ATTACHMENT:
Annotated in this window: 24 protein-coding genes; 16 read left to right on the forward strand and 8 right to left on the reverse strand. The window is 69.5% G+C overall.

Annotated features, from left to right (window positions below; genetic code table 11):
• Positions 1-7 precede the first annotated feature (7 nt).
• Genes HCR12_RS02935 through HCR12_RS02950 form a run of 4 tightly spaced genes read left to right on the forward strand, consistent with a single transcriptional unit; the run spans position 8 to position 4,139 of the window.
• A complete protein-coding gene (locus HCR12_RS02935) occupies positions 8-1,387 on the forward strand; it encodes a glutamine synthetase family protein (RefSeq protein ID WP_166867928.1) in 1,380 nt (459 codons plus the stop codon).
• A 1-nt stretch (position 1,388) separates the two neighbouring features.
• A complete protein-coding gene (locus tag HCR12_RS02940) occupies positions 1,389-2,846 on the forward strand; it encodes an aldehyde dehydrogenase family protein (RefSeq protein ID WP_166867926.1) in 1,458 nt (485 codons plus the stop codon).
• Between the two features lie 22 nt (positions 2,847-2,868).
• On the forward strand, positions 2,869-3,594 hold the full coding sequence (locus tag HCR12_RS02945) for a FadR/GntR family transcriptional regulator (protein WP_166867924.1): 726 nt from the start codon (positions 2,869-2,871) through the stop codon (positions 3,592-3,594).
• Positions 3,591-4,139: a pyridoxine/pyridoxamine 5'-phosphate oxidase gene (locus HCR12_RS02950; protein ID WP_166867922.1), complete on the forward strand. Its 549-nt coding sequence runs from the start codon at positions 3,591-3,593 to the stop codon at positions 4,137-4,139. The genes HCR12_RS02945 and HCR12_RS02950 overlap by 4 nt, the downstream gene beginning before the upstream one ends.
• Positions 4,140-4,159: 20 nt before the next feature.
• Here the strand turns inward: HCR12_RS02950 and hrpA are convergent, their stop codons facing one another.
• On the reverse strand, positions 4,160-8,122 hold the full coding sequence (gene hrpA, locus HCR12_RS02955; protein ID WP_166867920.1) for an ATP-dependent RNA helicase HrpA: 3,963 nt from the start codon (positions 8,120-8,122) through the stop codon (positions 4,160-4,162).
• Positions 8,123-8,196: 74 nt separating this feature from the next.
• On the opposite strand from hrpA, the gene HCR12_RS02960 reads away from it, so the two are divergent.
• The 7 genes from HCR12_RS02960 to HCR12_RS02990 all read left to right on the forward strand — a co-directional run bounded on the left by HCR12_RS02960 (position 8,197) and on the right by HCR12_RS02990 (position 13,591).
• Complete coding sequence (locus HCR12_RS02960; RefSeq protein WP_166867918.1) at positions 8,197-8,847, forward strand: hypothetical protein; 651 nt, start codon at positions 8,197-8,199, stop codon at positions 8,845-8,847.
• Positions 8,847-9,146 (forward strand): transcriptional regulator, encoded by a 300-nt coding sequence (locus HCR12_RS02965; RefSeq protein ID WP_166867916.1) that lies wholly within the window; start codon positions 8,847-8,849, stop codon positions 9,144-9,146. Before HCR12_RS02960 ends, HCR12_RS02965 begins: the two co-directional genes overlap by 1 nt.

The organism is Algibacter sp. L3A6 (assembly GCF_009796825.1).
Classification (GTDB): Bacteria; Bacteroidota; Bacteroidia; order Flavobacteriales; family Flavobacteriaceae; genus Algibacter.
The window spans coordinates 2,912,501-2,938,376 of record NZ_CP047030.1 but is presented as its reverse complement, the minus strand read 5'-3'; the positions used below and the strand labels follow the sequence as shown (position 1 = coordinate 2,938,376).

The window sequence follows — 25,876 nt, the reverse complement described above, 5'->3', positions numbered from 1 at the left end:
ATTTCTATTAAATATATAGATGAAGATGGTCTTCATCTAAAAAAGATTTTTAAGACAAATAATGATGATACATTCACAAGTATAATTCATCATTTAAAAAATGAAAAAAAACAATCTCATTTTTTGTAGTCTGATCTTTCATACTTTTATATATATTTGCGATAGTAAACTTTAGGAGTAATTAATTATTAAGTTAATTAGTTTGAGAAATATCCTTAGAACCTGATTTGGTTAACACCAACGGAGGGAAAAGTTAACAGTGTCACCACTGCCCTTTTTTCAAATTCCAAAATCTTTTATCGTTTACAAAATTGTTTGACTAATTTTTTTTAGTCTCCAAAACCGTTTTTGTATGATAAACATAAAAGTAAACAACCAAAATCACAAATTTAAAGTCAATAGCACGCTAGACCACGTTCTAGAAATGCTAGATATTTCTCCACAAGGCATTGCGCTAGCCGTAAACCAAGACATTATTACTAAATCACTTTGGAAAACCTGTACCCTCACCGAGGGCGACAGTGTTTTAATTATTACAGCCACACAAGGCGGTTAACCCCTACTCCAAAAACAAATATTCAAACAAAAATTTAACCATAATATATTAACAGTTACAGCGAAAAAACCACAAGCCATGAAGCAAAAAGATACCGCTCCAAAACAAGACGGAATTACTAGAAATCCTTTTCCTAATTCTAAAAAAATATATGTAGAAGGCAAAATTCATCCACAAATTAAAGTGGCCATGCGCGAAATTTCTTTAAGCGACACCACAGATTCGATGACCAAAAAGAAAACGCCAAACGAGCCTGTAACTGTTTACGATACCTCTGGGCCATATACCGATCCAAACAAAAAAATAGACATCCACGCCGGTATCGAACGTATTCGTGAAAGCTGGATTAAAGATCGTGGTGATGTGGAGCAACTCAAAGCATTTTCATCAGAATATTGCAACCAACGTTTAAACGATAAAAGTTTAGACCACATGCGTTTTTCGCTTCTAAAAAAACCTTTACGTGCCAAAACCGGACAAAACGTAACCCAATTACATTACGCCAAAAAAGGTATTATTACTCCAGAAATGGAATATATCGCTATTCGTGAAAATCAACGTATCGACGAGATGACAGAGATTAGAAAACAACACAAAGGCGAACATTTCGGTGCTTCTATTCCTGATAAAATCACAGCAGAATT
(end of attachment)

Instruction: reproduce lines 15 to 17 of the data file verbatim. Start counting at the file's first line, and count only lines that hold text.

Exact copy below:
• On the opposite strand from hrpA, the gene HCR12_RS02960 reads away from it, so the two are divergent.
• The 7 genes from HCR12_RS02960 to HCR12_RS02990 all read left to right on the forward strand — a co-directional run bounded on the left by HCR12_RS02960 (position 8,197) and on the right by HCR12_RS02990 (position 13,591).
• Complete coding sequence (locus HCR12_RS02960; RefSeq protein WP_166867918.1) at positions 8,197-8,847, forward strand: hypothetical protein; 651 nt, start codon at positions 8,197-8,199, stop codon at positions 8,845-8,847.